What Is Stage Rallying?
World Rally Championships
WRC is the pinnacle of stage rallying, although we may start a little slower!
There are two main types of stage rallies:
Single Venue Stage
These rallies use maps or diagrams for co-drivers and tend to take place on old airfields or motor racing circuits.
These rallies take place in forests, on tarmac, and when abroad, snow and ice. Multi-venue events comprise of loops of competitive sections, or stages and normally use pace notes; a series of descriptive notes to describe the route. Depending on the event, crews may purchase these notes or write them themselves.
Stage rallies are based on straightforward speed and competing crews are timed over each stage and their total time taken determines the overall winner.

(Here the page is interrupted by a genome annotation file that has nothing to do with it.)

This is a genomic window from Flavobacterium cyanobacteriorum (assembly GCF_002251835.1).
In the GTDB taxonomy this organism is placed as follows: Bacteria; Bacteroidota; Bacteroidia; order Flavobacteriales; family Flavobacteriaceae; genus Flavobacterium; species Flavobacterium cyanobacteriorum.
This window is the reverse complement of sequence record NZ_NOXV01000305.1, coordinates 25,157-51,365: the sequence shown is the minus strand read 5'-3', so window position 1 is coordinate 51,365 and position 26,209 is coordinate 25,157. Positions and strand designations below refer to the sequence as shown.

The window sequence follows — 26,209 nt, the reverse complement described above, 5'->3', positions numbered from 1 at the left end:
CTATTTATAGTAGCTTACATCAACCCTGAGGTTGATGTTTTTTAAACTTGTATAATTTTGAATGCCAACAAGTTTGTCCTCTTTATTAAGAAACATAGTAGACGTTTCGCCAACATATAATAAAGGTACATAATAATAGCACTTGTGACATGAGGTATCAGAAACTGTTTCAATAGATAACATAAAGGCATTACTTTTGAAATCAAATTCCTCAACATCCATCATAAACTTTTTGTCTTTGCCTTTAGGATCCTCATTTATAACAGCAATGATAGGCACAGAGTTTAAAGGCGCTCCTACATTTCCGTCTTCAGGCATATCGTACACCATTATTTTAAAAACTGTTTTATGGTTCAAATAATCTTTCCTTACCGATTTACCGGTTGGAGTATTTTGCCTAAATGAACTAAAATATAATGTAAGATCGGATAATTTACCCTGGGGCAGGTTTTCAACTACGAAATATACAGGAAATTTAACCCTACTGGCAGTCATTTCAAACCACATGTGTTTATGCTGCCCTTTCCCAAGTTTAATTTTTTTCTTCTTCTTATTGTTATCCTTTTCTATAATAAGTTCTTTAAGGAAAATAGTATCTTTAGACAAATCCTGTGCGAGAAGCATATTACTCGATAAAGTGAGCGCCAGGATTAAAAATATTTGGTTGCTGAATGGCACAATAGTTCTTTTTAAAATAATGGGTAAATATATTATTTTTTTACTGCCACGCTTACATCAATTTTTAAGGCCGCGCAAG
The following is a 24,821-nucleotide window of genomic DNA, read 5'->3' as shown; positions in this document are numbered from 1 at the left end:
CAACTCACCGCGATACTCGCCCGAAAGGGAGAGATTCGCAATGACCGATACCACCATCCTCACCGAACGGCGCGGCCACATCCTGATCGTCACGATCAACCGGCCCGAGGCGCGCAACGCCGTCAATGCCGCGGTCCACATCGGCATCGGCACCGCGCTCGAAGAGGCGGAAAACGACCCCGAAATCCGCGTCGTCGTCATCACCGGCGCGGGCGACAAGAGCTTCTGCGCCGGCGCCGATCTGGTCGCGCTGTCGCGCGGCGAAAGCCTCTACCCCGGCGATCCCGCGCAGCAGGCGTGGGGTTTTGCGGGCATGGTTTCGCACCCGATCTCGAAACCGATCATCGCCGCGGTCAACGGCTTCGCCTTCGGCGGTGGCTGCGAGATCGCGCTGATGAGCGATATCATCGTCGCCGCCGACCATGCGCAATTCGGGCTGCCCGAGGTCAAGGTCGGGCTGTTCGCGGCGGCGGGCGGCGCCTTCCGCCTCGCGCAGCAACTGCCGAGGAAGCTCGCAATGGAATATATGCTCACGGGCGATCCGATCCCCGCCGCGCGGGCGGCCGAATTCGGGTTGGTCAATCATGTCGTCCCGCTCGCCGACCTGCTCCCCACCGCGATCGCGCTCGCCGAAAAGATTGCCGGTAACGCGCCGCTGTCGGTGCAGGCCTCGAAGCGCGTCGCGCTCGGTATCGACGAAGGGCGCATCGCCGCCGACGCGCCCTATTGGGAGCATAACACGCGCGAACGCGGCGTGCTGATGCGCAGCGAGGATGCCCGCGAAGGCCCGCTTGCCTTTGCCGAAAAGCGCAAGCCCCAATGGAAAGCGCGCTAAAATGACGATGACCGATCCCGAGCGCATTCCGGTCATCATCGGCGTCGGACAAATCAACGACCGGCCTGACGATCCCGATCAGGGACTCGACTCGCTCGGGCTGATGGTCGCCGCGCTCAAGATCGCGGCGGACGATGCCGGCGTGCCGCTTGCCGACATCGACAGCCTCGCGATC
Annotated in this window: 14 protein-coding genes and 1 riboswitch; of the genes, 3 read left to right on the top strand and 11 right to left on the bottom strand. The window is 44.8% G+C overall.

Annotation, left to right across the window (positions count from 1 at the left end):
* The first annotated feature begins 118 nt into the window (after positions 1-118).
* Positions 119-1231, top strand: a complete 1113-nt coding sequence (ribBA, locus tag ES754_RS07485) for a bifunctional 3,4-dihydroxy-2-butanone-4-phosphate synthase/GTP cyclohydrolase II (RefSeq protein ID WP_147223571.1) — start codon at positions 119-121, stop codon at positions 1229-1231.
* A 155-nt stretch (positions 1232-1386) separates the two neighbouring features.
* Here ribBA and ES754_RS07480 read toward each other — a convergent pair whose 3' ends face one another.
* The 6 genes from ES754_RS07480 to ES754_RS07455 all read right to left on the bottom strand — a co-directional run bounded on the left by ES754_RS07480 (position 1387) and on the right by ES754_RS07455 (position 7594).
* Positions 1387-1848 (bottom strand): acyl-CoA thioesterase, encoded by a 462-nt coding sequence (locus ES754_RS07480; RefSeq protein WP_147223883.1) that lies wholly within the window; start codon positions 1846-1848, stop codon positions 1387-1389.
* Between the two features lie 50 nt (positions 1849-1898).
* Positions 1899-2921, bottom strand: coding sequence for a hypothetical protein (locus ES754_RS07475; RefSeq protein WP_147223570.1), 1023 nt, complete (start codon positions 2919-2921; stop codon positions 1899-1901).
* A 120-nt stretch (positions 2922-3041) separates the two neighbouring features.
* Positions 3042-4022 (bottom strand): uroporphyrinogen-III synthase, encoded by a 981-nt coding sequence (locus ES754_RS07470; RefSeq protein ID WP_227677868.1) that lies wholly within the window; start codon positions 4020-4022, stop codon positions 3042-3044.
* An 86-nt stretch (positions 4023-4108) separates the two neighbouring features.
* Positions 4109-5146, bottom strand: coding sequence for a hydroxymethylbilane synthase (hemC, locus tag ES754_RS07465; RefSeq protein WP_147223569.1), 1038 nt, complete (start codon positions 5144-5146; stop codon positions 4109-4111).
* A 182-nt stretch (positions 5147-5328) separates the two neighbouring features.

The winner is the crew (driver and co-driver) that completes them all in the lowest aggregate time. The co-drivers read pacenotes or call out information from the maps/diagrams to tell their driver where to go. For multi-venue stage rallies, the co-drivers have instructions to tell the drivers how to get between stages linking road sections to ensure the car is heading the right way.
Whilst these non-competitive link sections have relaxed timings, the co-drivers must still ensure as a crew they arrive at each stage on time so they do not incur any penalties.
Events can last from one day to several days and this type of rallying requires a specially prepared vehicle.